Then, by God, it must be TV season again.
BY CRAIG D. LINDSEY
The networks are screwed.
With the Big Three (and the Medium-Sized Three) playing it safe--for audiences still feeling the Sept. 11 aftershocks--by offering a lineup filed with family-oriented shows and familiar favorites, the most anticipated show to watch this season isn't even on the networks.
It is, of course, the new season of HBO's violent and vulgar crown jewel The Sopranos (Sundays, 9 p.m.), which both critics and audiences have been salivating over for about a year now. (Personally, I've been salivating more for the new season of HBO's Curb Your Enthusiasm, Sundays, 10 p.m.). But here's the rundown of new fall shows the network heads are praying will make you forget about Tony and them.
America's Most Wanted
There are some safe bets this season that'll gather, if not ratings, then lots of buzz and magazine cover stories. And needless to say, most of those sure things are on Fox. Buffy the Vampire Slayer's Joss Whedon goes into space with the sci-fi adventure series Firefly (Fridays, premiering Sept. 20, 8 p.m.). David E. Kelley once again gets some babes together to work in a law firm in girls club (Mondays, Oct. 21, 9 p.m.). Cedric the Entertainer Presents (Wednesdays, Sept. 18, 8:30 p.m.) has the original king of comedy attempting to revive the prime-time variety show. (Wayne Brady, take note.) And the McG-produced guilty pleasure Fastlane (Wednesdays, Sept. 18, 9 p.m.) teams up Peter Facinelli and Bill Bellamy as fast-and-furious lawmen taking orders from--I shit you not!--Tiffani (formerly Tiffani-Amber) Thiessen.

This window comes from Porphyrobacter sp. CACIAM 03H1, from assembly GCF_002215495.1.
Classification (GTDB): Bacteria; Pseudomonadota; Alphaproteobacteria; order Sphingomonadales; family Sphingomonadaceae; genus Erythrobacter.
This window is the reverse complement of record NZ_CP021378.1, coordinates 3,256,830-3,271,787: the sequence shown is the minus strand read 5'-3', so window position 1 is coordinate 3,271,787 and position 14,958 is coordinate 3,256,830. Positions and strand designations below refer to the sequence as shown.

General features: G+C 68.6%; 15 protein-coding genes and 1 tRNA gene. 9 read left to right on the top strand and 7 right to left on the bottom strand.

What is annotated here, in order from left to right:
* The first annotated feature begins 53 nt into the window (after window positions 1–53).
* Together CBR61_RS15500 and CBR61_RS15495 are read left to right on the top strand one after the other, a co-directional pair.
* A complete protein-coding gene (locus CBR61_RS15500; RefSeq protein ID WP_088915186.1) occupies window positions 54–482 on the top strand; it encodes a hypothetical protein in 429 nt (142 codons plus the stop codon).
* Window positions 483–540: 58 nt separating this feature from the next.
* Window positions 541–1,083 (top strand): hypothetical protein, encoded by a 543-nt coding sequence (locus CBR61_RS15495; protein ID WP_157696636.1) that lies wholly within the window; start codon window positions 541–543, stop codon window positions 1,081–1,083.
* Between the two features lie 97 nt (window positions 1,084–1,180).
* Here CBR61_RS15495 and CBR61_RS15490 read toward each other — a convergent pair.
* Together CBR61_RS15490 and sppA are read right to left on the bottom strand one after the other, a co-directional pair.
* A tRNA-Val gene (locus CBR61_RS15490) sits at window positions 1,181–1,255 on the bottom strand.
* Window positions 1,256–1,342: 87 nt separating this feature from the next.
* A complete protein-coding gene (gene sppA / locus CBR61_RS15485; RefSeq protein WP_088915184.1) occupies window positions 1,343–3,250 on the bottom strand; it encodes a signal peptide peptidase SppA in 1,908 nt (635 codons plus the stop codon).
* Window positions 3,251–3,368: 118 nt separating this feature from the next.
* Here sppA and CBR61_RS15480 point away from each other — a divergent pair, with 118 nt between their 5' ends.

Boomtown (NBC, Sundays, Sept. 29, 10 p.m.) is a new cop show that could catch a fire, if only because it features the prime-time TV debut of former New Kid on the Block Donnie Wahlberg. Remember eight years ago when ER and Chicago Hope went head-to-head for the title of top medical drama? Well, two new shows, MDs (ABC, Wednesdays, Sept. 25, 10 p.m.) and Presidio Med (CBS, Tues., Sept. 24, then moves to Wednesdays, 10 p.m.) are looking to fight for that honor, especially since ER is about as annoying as a prostate exam these days. Push, Nevada (ABC, Tues., Sept. 17, then moves to Thursdays, 9 p.m.), co-created by Ben Affleck, could very well get a cult of fans with its you-solve-the-mystery-and-win-a-shitload-of-cash premise. Any person who has a warm place in his heart for the innately funny Bonnie Hunt will wanna check out her newest sitcom, Life with Bonnie (ABC, Tuesdays, sneak peek Sept. 17 at 8:30 p.m., premieres Oct. 1, 9 p.m.). And being the die-hard fan of the suddenly svelte Sara Rue (the plump chick from Popular) that I am, Less than Perfect (ABC, Tuesdays, Oct. 1, 9:30 p.m.) is already on my appointment-TV list, even if it co-stars Andy Dick recreating his NewsRadio shtick as the resident office freak and Eric Roberts as another Ted Baxter-esque newsman.